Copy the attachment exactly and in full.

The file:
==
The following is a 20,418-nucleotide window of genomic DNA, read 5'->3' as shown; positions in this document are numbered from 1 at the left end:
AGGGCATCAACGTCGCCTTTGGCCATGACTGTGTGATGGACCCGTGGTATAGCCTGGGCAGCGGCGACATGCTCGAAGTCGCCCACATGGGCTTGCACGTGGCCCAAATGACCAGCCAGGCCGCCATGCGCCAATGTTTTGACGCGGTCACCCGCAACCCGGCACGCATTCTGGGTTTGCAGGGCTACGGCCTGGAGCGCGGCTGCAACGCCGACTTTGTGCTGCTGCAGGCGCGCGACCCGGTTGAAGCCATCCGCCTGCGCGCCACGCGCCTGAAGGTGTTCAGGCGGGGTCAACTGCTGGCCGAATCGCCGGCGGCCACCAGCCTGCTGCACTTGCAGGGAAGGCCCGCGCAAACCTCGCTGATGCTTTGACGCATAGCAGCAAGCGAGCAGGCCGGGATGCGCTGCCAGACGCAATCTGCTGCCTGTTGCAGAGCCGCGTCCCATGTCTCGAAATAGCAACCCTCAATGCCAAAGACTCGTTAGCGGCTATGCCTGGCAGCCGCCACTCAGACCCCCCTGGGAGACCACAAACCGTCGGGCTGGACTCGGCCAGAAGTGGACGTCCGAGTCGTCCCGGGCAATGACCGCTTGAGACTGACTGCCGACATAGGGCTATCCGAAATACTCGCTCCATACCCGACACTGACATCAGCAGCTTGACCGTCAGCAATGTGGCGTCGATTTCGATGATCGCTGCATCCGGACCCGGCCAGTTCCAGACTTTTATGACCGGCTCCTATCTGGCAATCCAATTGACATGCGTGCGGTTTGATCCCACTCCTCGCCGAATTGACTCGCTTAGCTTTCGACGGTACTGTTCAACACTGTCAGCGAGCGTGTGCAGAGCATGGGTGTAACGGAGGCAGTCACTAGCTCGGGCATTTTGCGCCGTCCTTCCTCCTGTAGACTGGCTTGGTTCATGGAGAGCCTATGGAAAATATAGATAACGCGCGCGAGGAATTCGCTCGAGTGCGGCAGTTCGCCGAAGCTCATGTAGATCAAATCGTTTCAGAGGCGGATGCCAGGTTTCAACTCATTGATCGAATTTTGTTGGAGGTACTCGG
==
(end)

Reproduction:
The following is a 20,418-nucleotide window of genomic DNA, read 5'->3' as shown; positions in this document are numbered from 1 at the left end:
AGGGCATCAACGTCGCCTTTGGCCATGACTGTGTGATGGACCCGTGGTATAGCCTGGGCAGCGGCGACATGCTCGAAGTCGCCCACATGGGCTTGCACGTGGCCCAAATGACCAGCCAGGCCGCCATGCGCCAATGTTTTGACGCGGTCACCCGCAACCCGGCACGCATTCTGGGTTTGCAGGGCTACGGCCTGGAGCGCGGCTGCAACGCCGACTTTGTGCTGCTGCAGGCGCGCGACCCGGTTGAAGCCATCCGCCTGCGCGCCACGCGCCTGAAGGTGTTCAGGCGGGGTCAACTGCTGGCCGAATCGCCGGCGGCCACCAGCCTGCTGCACTTGCAGGGAAGGCCCGCGCAAACCTCGCTGATGCTTTGACGCATAGCAGCAAGCGAGCAGGCCGGGATGCGCTGCCAGACGCAATCTGCTGCCTGTTGCAGAGCCGCGTCCCATGTCTCGAAATAGCAACCCTCAATGCCAAAGACTCGTTAGCGGCTATGCCTGGCAGCCGCCACTCAGACCCCCCTGGGAGACCACAAACCGTCGGGCTGGACTCGGCCAGAAGTGGACGTCCGAGTCGTCCCGGGCAATGACCGCTTGAGACTGACTGCCGACATAGGGCTATCCGAAATACTCGCTCCATACCCGACACTGACATCAGCAGCTTGACCGTCAGCAATGTGGCGTCGATTTCGATGATCGCTGCATCCGGACCCGGCCAGTTCCAGACTTTTATGACCGGCTCCTATCTGGCAATCCAATTGACATGCGTGCGGTTTGATCCCACTCCTCGCCGAATTGACTCGCTTAGCTTTCGACGGTACTGTTCAACACTGTCAGCGAGCGTGTGCAGAGCATGGGTGTAACGGAGGCAGTCACTAGCTCGGGCATTTTGCGCCGTCCTTCCTCCTGTAGACTGGCTTGGTTCATGGAGAGCCTATGGAAAATATAGATAACGCGCGCGAGGAATTCGCTCGAGTGCGGCAGTTCGCCGAAGCTCATGTAGATCAAATCGTTTCAGAGGCGGATGCCAGGTTTCAACTCATTGATCGAATTTTGTTGGAGGTACTCGG